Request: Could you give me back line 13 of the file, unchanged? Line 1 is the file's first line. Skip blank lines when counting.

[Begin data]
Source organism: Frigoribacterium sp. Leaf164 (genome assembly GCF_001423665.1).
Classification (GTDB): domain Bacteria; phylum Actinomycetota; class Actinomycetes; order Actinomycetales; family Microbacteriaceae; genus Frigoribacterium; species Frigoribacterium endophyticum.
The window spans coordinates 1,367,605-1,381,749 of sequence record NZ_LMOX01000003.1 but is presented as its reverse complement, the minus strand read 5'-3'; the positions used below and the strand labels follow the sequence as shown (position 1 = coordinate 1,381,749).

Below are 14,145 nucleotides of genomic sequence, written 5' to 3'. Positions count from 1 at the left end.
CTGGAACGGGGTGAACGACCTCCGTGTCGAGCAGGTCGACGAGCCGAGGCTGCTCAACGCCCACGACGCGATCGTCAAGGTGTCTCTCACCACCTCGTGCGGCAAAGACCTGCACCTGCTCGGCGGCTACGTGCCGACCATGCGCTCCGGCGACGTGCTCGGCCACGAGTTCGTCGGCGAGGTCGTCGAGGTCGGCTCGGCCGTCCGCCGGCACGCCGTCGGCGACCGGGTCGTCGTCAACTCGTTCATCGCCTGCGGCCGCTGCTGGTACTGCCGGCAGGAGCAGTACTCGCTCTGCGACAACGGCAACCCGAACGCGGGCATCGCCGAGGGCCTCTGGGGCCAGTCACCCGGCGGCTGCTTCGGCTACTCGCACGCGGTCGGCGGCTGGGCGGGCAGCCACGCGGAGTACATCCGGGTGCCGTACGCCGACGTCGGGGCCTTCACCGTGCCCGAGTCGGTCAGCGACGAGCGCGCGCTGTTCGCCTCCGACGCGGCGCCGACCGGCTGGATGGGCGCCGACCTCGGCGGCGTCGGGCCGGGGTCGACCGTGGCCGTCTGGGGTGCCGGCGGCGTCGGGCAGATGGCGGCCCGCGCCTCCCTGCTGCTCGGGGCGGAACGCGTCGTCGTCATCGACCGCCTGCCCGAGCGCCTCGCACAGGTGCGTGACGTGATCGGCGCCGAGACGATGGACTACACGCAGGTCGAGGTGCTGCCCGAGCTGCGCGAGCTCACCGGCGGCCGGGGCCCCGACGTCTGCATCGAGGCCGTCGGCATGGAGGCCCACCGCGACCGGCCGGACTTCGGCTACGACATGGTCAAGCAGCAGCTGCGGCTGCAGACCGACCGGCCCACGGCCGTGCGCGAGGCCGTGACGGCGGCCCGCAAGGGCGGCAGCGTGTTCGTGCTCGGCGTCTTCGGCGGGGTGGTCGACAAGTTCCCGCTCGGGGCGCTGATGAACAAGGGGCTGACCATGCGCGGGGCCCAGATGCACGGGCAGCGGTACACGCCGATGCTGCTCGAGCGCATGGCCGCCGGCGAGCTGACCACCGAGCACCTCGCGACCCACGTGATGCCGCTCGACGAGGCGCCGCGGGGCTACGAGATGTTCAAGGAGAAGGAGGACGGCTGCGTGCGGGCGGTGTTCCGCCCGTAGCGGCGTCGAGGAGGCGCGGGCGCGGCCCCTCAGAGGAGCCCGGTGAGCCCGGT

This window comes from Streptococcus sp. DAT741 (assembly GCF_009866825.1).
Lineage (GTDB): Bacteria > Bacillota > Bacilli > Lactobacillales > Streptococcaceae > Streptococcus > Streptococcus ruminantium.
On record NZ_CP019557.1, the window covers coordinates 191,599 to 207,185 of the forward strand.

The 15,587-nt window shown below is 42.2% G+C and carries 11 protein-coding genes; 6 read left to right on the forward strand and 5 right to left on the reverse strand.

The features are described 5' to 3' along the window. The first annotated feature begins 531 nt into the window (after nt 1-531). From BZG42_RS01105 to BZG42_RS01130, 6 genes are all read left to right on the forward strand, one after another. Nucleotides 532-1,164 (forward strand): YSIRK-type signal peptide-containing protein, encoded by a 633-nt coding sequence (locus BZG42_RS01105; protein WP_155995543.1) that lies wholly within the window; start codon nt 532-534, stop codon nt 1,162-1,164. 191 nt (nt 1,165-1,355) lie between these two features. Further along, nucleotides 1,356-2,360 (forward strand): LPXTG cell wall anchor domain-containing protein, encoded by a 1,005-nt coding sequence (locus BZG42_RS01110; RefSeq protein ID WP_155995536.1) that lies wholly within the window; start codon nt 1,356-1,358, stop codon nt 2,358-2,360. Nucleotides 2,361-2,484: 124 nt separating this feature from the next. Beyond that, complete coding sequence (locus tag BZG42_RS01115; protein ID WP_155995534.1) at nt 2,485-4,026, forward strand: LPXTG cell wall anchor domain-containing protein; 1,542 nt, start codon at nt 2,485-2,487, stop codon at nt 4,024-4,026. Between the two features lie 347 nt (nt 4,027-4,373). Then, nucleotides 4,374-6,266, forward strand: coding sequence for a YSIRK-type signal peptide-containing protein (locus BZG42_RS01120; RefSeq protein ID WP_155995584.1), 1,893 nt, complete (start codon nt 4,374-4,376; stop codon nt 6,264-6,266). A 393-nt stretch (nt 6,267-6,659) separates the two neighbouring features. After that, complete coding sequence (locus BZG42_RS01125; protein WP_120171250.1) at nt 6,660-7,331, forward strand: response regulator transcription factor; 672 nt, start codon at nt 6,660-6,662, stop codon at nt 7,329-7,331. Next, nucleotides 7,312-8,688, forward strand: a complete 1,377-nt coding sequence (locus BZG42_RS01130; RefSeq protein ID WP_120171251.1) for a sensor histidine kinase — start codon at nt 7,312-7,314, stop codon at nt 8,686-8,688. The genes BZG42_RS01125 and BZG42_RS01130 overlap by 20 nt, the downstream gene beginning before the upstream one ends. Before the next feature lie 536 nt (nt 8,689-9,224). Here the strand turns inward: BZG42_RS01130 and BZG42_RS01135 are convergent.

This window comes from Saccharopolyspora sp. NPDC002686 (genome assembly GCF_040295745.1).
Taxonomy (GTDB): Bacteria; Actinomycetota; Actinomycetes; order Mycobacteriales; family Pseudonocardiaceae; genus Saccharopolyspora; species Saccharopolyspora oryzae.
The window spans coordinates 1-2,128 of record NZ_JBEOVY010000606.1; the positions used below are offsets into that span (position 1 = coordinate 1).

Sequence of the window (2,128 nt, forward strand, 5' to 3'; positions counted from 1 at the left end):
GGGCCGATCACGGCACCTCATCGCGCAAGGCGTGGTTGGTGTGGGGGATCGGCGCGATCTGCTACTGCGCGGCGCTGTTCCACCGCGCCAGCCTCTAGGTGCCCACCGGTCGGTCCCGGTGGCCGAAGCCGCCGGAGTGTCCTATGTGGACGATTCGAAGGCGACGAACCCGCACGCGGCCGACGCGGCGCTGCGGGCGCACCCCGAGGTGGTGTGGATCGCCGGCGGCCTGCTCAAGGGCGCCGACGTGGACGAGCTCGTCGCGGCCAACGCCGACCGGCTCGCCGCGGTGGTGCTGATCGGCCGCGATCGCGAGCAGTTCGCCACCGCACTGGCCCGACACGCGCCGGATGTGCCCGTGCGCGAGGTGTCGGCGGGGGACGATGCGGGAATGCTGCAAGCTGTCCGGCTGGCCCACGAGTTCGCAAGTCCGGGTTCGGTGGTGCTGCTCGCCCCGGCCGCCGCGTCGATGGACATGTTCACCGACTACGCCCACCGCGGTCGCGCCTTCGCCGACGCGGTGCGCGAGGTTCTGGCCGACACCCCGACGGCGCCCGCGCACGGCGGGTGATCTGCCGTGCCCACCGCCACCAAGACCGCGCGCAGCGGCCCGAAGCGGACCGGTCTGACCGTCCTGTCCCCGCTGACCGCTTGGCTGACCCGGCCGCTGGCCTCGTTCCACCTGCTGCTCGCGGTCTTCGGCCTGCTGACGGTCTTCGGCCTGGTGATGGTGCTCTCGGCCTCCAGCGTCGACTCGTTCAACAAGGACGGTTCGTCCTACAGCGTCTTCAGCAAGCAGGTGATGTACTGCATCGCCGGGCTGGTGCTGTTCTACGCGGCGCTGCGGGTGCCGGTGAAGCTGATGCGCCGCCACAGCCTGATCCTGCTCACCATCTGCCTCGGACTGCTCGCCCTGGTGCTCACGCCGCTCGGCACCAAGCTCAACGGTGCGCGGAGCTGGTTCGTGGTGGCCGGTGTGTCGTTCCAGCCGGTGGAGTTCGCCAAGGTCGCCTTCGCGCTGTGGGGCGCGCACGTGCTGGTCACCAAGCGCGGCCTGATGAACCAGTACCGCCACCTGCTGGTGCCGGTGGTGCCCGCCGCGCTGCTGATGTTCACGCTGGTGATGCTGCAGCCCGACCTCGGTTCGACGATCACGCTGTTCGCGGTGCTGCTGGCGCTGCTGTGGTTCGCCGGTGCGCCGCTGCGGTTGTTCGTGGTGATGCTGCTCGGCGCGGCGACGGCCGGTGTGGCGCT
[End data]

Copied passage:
The window spans coordinates 1-2,128 of record NZ_JBEOVY010000606.1; the positions used below are offsets into that span (position 1 = coordinate 1).